Below this paragraph is a link to a Geometry PowerPoint I created several years ago. I came across it while reviewing my math materials and decided to share. I remember it took a L-O-N-G time to create. The PowerPoint may feel a little choppy because I went through and deleted the textbook-specific slides.

I also had my students create a foldable graphic organizer with formulas for their interactive notebooks. Since I couldn’t find the exact organizer that went with the slides, I also deleted those slides. Even with all the deleted slides, the PowerPoint still contains 116 slides with eight lessons. It is not locked, so it can easily be changed to meet your needs.

## Links to the Teaching Resources

## **Geometry [Perimeter, Area, and Volume]**

Here is a little more explanation for some of the activities that are included in the PowerPoint:

**Slide #11**

Give each student 12 stick pretzels. Have them imagine the pretzels are sections of fencing. Have them “build” a fence for their puppy using the pretzels. Draw out the finished results on grid paper.

**Slide #12**

Use the same pretzels to make a different fence configuration. Draw out the finished results. Have students count the boxes inside the fence “area” to determine which fence gives the puppy the most space.

**Slide #21-23**

I placed the students into small groups. Each group was given three different sizes of card stock: 6 by 6 inches, 7.5 by 4.5 inches, and 6.5 by 5.5. Each piece of card stock was to become a different greeting card. Students first folded each piece of card stock to open like a card. (I encouraged students to be creative with folding. Only one fold was allowed, but the finished card could be a triangle, have a front that was a different size than the back, etc.)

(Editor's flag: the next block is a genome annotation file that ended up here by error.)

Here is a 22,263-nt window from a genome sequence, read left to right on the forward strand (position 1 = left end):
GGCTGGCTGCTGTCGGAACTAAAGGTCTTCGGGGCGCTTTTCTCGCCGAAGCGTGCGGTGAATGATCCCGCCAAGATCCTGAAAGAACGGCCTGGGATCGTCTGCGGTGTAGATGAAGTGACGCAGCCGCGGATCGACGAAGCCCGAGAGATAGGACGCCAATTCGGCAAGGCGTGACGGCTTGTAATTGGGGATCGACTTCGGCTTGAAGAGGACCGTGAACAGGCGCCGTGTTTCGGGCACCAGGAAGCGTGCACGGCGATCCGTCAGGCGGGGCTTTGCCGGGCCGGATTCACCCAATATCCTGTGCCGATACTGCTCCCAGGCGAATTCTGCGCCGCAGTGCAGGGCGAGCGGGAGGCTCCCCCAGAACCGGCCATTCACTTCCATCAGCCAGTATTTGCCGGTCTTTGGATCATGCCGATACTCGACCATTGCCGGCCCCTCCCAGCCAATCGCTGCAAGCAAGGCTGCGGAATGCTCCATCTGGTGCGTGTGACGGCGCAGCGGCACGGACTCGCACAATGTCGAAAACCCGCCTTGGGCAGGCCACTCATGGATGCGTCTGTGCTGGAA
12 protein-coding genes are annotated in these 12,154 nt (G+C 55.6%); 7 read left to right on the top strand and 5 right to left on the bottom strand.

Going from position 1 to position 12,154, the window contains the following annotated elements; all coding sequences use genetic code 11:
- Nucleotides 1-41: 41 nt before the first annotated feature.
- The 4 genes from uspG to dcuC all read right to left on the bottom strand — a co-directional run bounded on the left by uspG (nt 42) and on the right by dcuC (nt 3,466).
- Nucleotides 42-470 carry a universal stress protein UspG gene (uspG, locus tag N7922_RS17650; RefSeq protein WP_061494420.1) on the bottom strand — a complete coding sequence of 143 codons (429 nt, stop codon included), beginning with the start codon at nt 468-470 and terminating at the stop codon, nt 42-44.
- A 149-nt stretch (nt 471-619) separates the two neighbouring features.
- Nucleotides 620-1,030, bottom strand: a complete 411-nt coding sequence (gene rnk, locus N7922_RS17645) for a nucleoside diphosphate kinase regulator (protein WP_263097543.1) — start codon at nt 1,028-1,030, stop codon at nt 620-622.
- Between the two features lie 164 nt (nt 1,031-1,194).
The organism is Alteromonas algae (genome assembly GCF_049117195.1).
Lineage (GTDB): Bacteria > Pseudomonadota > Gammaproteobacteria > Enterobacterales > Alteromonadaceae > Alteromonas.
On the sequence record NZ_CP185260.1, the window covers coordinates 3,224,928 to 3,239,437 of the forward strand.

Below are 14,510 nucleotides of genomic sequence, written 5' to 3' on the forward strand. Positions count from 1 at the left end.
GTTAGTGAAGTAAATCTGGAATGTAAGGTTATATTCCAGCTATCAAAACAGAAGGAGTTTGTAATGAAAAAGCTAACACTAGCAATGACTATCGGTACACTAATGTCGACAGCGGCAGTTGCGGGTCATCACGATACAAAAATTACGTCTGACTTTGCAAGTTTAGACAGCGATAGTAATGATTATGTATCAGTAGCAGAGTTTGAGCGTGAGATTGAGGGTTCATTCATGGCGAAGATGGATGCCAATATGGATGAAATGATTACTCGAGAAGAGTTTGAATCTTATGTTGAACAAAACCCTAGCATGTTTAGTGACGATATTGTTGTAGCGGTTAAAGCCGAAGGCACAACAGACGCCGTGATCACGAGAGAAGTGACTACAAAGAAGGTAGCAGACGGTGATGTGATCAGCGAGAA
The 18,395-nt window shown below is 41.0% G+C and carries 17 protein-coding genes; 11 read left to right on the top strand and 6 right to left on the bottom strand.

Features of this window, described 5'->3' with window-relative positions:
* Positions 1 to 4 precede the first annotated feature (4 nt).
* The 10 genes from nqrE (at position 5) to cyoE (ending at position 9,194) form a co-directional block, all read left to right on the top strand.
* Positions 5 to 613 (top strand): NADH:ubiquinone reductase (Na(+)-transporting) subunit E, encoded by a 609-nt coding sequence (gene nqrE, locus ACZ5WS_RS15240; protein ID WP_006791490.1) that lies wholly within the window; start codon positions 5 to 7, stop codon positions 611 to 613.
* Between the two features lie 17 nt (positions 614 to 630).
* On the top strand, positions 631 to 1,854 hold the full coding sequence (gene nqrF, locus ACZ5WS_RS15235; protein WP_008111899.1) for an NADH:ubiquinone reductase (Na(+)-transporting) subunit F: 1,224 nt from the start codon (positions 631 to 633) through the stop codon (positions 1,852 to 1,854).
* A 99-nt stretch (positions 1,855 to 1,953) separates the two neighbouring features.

First, students had to determine if folding the piece of card stock in different ways would give the card different perimeters. The challenge was to figure out which card would take the least amount of material to decorate if you added a decorative ribbon, lace, beads, etc., around the perimeters of the fronts of the cards. After calculating, students created greeting cards. Students enjoyed this.

**Slide 42**

This is the Cheez-It area activity that has been around for years. Print the printable in the link above. Students place the Cheez-Its on the rectangle and square shapes to determine the area of each. NOTE: Cheez-Its are approximately one-inch square.

**Slide 52**

Students really “see” why the area of a parallelogram is the same as the area of a rectangle if you have them cut the triangle off one end of the parallelogram and move it to the opposite side to turn the parallelogram into a rectangle.

**Slide 58**

I teach in Tennessee, so comparing its shape to a parallelogram is interesting. You may want to delete this slide if you don’t live in Tennessee.

**Slide 68**

This one is pretty self-explanatory. We constructed bridges out of Popsicle sticks. Students calculated the area of the sides and base.

Here are some links to additional online resources for teaching geometry:

Are you looking for additional math resources? Each of these blog posts contains free math materials:

## 2 comments

The link to your powerpoint is broken 🙁

Author

The link has been corrected.